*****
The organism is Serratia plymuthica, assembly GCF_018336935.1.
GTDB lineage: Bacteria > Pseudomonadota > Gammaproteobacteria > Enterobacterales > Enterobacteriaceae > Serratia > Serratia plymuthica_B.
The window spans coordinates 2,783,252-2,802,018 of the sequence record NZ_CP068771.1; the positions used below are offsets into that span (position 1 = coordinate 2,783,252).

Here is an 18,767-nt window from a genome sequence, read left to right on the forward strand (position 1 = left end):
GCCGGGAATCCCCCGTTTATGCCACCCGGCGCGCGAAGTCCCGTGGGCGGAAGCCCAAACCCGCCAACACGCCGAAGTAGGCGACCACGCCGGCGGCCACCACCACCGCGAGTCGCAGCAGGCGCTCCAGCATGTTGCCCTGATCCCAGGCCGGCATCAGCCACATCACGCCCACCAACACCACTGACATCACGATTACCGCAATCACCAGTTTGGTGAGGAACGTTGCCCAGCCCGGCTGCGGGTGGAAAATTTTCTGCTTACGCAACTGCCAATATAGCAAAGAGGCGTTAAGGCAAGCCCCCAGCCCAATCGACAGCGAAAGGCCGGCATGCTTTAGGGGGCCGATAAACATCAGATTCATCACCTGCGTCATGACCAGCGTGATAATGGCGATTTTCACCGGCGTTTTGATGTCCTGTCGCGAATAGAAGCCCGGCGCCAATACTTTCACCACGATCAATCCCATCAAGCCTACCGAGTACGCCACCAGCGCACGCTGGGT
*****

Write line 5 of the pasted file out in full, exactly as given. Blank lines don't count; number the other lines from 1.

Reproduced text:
GCCGGGAATCCCCCGTTTATGCCACCCGGCGCGCGAAGTCCCGTGGGCGGAAGCCCAAACCCGCCAACACGCCGAAGTAGGCGACCACGCCGGCGGCCACCACCACCGCGAGTCGCAGCAGGCGCTCCAGCATGTTGCCCTGATCCCAGGCCGGCATCAGCCACATCACGCCCACCAACACCACTGACATCACGATTACCGCAATCACCAGTTTGGTGAGGAACGTTGCCCAGCCCGGCTGCGGGTGGAAAATTTTCTGCTTACGCAACTGCCAATATAGCAAAGAGGCGTTAAGGCAAGCCCCCAGCCCAATCGACAGCGAAAGGCCGGCATGCTTTAGGGGGCCGATAAACATCAGATTCATCACCTGCGTCATGACCAGCGTGATAATGGCGATTTTCACCGGCGTTTTGATGTCCTGTCGCGAATAGAAGCCCGGCGCCAATACTTTCACCACGATCAATCCCATCAAGCCTACCGAGTACGCCACCAGCGCACGCTGGGT